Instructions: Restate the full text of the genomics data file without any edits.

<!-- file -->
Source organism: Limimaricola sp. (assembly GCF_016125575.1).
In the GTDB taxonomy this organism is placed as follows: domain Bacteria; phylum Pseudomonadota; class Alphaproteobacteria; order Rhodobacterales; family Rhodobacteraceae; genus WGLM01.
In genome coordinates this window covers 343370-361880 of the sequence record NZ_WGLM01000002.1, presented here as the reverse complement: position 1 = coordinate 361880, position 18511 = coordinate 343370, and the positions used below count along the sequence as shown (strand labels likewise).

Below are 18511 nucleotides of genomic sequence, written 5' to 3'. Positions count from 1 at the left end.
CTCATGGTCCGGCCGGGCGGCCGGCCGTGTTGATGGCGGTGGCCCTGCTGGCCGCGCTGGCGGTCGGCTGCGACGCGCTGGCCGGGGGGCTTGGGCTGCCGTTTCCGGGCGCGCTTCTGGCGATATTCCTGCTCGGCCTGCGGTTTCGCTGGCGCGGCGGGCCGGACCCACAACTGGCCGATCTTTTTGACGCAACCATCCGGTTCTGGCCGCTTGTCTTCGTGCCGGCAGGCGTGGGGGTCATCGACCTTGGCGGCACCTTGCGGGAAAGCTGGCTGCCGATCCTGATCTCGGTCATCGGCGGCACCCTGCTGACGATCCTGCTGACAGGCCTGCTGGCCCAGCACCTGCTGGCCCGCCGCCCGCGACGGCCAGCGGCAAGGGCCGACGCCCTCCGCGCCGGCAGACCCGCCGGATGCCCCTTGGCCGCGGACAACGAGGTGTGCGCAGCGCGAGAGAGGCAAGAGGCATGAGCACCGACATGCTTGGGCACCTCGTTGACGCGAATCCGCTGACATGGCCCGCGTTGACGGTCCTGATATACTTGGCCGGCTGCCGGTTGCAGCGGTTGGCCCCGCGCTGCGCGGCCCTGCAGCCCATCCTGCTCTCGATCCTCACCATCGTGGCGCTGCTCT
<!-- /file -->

Source organism: Limimaricola sp. (assembly GCF_016125575.1).
In the GTDB taxonomy this organism is placed as follows: domain Bacteria; phylum Pseudomonadota; class Alphaproteobacteria; order Rhodobacterales; family Rhodobacteraceae; genus WGLM01.
In genome coordinates this window covers 343370-361880 of the sequence record NZ_WGLM01000002.1, presented here as the reverse complement: position 1 = coordinate 361880, position 18511 = coordinate 343370, and the positions used below count along the sequence as shown (strand labels likewise).

Below are 18511 nucleotides of genomic sequence, written 5' to 3'. Positions count from 1 at the left end.
CTCATGGTCCGGCCGGGCGGCCGGCCGTGTTGATGGCGGTGGCCCTGCTGGCCGCGCTGGCGGTCGGCTGCGACGCGCTGGCCGGGGGGCTTGGGCTGCCGTTTCCGGGCGCGCTTCTGGCGATATTCCTGCTCGGCCTGCGGTTTCGCTGGCGCGGCGGGCCGGACCCACAACTGGCCGATCTTTTTGACGCAACCATCCGGTTCTGGCCGCTTGTCTTCGTGCCGGCAGGCGTGGGGGTCATCGACCTTGGCGGCACCTTGCGGGAAAGCTGGCTGCCGATCCTGATCTCGGTCATCGGCGGCACCCTGCTGACGATCCTGCTGACAGGCCTGCTGGCCCAGCACCTGCTGGCCCGCCGCCCGCGACGGCCAGCGGCAAGGGCCGACGCCCTCCGCGCCGGCAGACCCGCCGGATGCCCCTTGGCCGCGGACAACGAGGTGTGCGCAGCGCGAGAGAGGCAAGAGGCATGAGCACCGACATGCTTGGGCACCTCGTTGACGCGAATCCGCTGACATGGCCCGCGTTGACGGTCCTGATATACTTGGCCGGCTGCCGGTTGCAGCGGTTGGCCCCGCGCTGCGCGGCCCTGCAGCCCATCCTGCTCTCGATCCTCACCATCGTGGCGCTGCTCT